COVID-Coordinators, Restroom-Limits, And Plexiglass-Dividers: How The Largest Hedge Funds Are Preparing To Re-Open

Hedge funds are going to extreme lengths to try and protect employees returning to work in the midst of the coronavirus pandemic. 

Millennium Management is adhering to a lengthy 50 point checklist for re-opening its offices that includes items like air filtration and an application process for staff who want to return to the office, according to Bloomberg. Like their rivals, their plans also include infrared thermometers and plexiglass dividers for between desks. 

Staff will be scanned for fever upon walking to the elevator in many buildings. A new type of gloved doorman will await employees, tasked with pressing the buttons on the elevator and making sure that there is a limit to the total number of employees allowed in the building. 

The details at Millennium, which has 1,300 employees, also include the details of commuting and vacation planning. Millennium plans on not re-opening some offices until September, at the earliest. Funds are also implementing a longer-term work from home-style approach for many positions. 

Barbara Bernstein, chief human resources officer at $12.5 billion Magnetar Capital, said: “You have to rethink all the little things. One thing’s for sure, our offices will look and feel different.”

Her office has been discussing "modular furniture, grab-and-go lunches and foot pedals on stall doors in restrooms". 

Until funds re-open, banks are leading the way in terms of examples, keeping bare-bones crews on board and adopting practices like sanitizing stations to combat the virus. Recall, we noted months ago that Ken Griffith even up and moved his entire office to a makeshift trading floor at the Four Seasons in Palm Beach.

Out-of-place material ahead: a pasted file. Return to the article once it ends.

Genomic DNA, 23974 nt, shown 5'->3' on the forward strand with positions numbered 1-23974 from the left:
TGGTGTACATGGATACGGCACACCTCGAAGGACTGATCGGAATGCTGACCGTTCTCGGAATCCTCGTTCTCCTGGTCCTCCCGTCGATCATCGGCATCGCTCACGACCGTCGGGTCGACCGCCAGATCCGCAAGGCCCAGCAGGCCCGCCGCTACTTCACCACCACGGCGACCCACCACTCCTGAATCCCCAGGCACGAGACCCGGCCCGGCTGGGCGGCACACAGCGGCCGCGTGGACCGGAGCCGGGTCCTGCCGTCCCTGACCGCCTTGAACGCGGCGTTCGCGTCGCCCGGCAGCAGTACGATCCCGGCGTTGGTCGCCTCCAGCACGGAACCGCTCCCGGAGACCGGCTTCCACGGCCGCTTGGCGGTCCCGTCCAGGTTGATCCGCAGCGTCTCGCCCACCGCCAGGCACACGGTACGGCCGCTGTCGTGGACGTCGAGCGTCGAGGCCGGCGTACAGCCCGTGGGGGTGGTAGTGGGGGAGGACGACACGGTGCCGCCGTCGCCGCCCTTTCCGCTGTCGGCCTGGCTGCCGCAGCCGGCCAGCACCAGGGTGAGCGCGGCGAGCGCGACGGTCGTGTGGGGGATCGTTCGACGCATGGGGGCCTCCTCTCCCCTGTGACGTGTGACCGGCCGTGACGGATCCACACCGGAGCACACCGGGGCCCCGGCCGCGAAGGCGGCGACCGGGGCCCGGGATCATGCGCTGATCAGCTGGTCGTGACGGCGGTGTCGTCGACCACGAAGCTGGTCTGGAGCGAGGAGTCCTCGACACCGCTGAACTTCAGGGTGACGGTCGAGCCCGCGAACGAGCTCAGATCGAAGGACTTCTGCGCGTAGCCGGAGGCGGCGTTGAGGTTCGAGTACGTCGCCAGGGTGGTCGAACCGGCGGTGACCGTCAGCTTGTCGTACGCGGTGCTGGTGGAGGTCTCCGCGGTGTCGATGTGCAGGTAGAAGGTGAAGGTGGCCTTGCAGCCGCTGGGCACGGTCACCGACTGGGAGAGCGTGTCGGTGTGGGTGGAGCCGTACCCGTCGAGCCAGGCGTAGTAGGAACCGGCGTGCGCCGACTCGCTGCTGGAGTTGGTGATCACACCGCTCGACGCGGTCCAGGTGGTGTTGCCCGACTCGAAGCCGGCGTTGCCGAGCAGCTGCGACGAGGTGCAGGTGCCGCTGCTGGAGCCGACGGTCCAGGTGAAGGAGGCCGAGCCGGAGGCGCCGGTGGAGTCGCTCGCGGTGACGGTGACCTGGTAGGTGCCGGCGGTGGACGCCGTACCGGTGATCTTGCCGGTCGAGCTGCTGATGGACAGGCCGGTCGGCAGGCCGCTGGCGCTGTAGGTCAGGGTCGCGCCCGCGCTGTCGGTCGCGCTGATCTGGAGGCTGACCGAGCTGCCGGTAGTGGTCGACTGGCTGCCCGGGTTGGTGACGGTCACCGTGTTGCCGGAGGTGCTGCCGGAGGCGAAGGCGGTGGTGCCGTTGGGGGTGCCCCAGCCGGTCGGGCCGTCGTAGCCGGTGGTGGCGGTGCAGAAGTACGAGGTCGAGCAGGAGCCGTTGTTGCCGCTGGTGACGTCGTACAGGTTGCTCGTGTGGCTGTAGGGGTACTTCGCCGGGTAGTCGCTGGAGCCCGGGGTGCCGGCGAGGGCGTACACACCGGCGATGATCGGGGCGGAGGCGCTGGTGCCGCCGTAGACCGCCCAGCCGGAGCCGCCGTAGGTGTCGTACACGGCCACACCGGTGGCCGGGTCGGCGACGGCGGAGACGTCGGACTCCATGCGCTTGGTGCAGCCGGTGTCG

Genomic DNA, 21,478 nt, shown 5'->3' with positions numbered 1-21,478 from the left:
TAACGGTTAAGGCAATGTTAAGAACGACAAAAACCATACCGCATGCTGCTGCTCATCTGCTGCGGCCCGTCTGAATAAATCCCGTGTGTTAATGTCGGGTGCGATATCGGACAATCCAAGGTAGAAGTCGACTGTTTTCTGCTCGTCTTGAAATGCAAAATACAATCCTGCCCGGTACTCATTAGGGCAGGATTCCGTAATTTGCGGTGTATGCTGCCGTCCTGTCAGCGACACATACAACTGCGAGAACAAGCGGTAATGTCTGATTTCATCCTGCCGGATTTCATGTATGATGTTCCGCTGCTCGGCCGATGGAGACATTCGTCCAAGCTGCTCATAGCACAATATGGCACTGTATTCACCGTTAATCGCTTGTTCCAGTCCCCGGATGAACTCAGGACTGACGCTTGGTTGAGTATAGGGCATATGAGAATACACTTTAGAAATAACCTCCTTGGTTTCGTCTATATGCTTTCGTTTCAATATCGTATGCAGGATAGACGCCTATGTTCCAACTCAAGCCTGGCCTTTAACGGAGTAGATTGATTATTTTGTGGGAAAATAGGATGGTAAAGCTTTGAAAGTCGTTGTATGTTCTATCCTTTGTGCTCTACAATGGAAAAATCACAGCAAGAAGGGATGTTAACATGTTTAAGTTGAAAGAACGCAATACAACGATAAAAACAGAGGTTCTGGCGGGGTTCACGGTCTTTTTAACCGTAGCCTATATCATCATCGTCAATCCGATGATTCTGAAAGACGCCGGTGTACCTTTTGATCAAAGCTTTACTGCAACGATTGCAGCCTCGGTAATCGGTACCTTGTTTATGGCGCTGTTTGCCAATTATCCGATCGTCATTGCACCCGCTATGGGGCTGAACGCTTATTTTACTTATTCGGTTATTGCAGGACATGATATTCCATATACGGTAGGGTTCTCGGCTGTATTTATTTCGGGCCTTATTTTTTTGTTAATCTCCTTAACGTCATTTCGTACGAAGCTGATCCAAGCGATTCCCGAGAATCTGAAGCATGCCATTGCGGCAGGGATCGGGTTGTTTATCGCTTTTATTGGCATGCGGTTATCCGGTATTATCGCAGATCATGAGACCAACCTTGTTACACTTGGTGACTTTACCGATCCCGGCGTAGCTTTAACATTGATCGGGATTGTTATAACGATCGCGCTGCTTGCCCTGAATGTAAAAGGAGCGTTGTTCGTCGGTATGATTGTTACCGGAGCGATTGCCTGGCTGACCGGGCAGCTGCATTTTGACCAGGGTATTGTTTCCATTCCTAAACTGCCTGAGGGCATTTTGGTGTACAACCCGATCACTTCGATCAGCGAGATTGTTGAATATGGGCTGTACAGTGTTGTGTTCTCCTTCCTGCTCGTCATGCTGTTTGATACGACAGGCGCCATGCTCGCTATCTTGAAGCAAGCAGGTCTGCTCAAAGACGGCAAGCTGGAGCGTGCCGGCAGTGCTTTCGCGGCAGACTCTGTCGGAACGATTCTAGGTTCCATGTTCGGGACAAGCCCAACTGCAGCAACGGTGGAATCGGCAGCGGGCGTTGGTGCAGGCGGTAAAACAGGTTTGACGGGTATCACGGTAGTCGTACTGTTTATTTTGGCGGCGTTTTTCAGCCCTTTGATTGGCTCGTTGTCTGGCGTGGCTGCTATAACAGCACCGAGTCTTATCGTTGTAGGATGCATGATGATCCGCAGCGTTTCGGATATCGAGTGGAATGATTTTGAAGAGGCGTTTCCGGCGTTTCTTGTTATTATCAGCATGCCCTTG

Those same banks are now discussing their measures for re-opening; most of which focus on crowd control. J.P. Morgan, for instance, says it'll keep offices half full. Citigroup is planning on opening additional offices in New York to spread out its staff.

Offices like Point72 will likely apply the same precautions they used at their Asian offices, like keeping doors open to limit touch areas and increase air flow, and setting up additional sanitizing stations. Millennium will be implementing checkerboard-style seating. 

Alifia Doriwala, a managing director at Rock Creek, said: “We’ve bought masks for our staff to wear. We’re thinking of closing the kitchen, and limiting bathroom use to two at a time.”

Firms like Clearbrook Global Advisors have developed a 7 stage plan for re-opening that includes an in-house Covid-19 coordinator and testing the 24 person staff before they return. Employees will also have to take educational training on how to navigate the premises and use masks. 

Bridgewater has said it plans on increasing deep cleanings, limit employee mingling (as if there was any at Bridgewater to begin with) and require masks "at least some of the time". 

A survey done in May of more than 50 hedge fund clients found that about 70% of them were starting to look at procedures for re-opening. Many are rearranging floor plans, separating employees and encouraging the use of stairwells instead of elevators. Only 7% of respondents said they would stagger the timing of people coming and going from the building.

Restrooms also remain a problem, since infected particles can linger in the air after a toilet is flushed. 

Bernstein concluded: “The pandemic has given us an opportunity to rethink what our office spaces should look like in the future. That includes just how much space we’ll need now that more employees are more likely to work from home.”